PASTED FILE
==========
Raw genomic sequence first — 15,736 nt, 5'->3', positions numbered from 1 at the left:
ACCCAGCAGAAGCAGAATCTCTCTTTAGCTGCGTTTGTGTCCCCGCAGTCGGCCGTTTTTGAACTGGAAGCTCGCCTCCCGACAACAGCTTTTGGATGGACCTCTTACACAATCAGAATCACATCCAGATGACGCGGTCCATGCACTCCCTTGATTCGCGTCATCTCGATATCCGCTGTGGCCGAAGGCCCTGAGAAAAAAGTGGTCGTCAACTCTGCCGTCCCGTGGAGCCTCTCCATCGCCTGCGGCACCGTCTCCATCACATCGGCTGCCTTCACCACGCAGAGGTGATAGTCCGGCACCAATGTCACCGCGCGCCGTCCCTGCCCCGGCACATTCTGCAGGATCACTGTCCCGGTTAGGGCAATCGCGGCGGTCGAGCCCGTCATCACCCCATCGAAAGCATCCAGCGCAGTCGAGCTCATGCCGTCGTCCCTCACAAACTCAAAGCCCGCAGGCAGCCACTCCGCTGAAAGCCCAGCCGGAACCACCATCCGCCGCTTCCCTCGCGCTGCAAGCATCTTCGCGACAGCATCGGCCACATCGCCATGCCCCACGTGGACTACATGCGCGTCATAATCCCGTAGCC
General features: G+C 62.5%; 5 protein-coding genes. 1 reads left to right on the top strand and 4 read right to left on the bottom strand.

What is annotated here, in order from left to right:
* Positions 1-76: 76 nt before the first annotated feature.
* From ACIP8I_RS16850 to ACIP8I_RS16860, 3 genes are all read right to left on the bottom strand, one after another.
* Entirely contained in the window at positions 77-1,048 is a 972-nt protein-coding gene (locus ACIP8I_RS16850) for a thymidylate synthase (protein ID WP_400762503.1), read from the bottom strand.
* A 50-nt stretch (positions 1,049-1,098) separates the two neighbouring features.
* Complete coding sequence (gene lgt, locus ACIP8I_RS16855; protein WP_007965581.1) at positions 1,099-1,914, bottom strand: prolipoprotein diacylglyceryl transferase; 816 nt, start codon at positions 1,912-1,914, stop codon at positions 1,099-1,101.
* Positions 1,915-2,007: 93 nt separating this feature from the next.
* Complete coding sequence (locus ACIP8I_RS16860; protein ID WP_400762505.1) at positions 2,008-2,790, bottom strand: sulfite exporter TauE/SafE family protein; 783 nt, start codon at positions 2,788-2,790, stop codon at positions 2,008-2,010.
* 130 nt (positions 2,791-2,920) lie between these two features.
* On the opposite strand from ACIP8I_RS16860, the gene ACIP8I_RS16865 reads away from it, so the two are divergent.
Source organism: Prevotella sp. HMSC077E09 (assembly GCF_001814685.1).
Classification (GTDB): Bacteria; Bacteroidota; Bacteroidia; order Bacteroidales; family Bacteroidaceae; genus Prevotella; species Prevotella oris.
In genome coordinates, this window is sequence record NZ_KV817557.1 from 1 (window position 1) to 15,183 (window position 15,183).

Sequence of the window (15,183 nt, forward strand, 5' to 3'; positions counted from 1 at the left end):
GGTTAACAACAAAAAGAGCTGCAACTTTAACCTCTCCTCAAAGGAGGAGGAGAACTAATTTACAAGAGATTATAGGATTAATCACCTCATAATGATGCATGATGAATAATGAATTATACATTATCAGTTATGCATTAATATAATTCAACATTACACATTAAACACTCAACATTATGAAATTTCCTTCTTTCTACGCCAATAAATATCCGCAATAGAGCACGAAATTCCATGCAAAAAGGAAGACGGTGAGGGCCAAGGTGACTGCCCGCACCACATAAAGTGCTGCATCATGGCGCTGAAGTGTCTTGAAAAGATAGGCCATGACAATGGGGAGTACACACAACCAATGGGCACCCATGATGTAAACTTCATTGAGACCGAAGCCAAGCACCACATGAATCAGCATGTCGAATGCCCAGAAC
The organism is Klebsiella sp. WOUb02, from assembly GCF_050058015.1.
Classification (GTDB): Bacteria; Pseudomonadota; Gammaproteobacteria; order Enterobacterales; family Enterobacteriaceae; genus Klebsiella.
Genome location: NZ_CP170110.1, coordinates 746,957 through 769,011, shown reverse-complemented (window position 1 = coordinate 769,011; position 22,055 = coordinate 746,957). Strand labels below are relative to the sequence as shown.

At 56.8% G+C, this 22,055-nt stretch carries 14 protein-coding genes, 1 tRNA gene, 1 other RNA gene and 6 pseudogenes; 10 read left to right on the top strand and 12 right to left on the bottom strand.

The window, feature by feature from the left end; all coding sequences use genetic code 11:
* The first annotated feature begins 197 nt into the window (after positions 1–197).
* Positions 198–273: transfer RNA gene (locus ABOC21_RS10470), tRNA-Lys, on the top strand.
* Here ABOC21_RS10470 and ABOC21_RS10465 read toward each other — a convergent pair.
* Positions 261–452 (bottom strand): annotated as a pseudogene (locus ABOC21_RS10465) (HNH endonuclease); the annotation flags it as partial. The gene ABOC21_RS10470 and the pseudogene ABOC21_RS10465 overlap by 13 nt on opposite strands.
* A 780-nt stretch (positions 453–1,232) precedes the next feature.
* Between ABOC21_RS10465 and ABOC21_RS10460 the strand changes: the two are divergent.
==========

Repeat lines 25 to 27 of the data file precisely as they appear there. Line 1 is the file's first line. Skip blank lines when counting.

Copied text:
* Positions 198–273: transfer RNA gene (locus ABOC21_RS10470), tRNA-Lys, on the top strand.
* Here ABOC21_RS10470 and ABOC21_RS10465 read toward each other — a convergent pair.
* Positions 261–452 (bottom strand): annotated as a pseudogene (locus ABOC21_RS10465) (HNH endonuclease); the annotation flags it as partial. The gene ABOC21_RS10470 and the pseudogene ABOC21_RS10465 overlap by 13 nt on opposite strands.